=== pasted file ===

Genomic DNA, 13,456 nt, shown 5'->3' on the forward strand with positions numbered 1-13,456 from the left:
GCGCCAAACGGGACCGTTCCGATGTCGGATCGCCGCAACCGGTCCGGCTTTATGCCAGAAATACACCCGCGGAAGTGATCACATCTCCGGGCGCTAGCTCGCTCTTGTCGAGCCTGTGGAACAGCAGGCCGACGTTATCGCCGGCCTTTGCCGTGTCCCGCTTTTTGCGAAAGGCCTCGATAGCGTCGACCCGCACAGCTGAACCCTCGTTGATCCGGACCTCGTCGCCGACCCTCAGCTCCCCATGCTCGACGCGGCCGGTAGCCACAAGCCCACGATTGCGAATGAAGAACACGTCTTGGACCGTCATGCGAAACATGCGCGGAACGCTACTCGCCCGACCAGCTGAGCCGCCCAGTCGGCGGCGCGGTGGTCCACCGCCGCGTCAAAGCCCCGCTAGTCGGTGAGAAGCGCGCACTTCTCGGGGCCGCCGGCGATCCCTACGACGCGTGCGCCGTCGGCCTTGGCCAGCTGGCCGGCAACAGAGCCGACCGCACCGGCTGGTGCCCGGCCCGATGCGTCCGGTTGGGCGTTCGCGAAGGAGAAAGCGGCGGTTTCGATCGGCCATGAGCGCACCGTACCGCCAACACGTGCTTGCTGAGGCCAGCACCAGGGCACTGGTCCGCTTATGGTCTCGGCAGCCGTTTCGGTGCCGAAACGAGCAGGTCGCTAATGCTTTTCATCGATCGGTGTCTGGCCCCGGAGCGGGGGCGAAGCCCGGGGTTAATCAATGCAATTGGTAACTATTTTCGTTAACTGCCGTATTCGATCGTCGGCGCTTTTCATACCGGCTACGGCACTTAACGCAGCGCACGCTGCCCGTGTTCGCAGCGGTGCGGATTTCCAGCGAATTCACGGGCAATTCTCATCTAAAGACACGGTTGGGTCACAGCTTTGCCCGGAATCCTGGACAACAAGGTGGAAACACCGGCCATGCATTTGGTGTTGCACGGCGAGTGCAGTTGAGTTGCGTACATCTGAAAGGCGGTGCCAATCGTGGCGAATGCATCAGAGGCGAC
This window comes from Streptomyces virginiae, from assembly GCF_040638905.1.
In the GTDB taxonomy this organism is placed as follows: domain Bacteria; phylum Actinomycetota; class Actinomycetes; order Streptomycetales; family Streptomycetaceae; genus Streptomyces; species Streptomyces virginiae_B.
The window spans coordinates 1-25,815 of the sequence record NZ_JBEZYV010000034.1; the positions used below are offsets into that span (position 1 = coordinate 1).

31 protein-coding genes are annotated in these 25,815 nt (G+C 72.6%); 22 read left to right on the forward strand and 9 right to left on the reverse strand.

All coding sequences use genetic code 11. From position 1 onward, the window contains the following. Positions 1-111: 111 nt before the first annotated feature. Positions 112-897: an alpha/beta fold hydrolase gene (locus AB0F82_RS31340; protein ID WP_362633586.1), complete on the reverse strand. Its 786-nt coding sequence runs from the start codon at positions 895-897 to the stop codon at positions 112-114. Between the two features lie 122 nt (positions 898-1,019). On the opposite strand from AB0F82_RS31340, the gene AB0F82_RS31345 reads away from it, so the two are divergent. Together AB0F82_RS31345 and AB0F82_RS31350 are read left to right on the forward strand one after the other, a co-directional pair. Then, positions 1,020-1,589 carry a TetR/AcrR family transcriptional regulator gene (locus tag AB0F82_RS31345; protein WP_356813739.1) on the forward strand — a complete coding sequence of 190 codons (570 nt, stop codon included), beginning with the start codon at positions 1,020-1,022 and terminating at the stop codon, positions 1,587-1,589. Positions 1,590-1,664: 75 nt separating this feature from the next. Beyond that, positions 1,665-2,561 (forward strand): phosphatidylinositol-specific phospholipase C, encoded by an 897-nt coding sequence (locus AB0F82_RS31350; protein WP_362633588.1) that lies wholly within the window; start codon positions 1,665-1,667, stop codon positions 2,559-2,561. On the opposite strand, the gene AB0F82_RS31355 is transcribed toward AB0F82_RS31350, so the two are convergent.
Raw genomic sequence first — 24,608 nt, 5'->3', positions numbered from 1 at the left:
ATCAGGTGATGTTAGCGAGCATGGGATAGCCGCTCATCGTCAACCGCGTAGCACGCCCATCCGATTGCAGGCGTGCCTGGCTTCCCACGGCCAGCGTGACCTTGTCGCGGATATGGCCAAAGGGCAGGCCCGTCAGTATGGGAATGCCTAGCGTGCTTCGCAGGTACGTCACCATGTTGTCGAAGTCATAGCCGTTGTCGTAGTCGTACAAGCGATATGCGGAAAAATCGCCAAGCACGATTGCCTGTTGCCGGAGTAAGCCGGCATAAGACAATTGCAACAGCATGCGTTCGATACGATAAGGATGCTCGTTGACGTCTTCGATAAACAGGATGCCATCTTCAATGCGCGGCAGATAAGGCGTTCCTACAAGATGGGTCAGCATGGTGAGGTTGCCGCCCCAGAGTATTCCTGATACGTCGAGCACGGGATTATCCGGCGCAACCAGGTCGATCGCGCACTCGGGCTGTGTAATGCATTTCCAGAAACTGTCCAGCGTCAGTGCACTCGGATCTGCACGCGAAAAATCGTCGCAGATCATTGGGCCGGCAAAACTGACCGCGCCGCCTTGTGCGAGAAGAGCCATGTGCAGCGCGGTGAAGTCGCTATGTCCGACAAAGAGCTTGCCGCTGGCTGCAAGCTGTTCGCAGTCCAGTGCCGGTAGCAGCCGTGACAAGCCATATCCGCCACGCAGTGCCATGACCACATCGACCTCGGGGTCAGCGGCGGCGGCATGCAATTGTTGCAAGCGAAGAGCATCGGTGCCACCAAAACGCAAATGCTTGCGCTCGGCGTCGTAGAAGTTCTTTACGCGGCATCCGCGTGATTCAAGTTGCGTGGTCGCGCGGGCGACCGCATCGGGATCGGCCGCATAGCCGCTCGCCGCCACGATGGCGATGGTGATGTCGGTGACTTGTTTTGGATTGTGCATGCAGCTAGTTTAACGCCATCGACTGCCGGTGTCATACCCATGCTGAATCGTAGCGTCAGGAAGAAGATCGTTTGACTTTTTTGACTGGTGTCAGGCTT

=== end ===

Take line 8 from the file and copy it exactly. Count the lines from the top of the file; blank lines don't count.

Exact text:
Raw genomic sequence first — 24,608 nt, 5'->3', positions numbered from 1 at the left: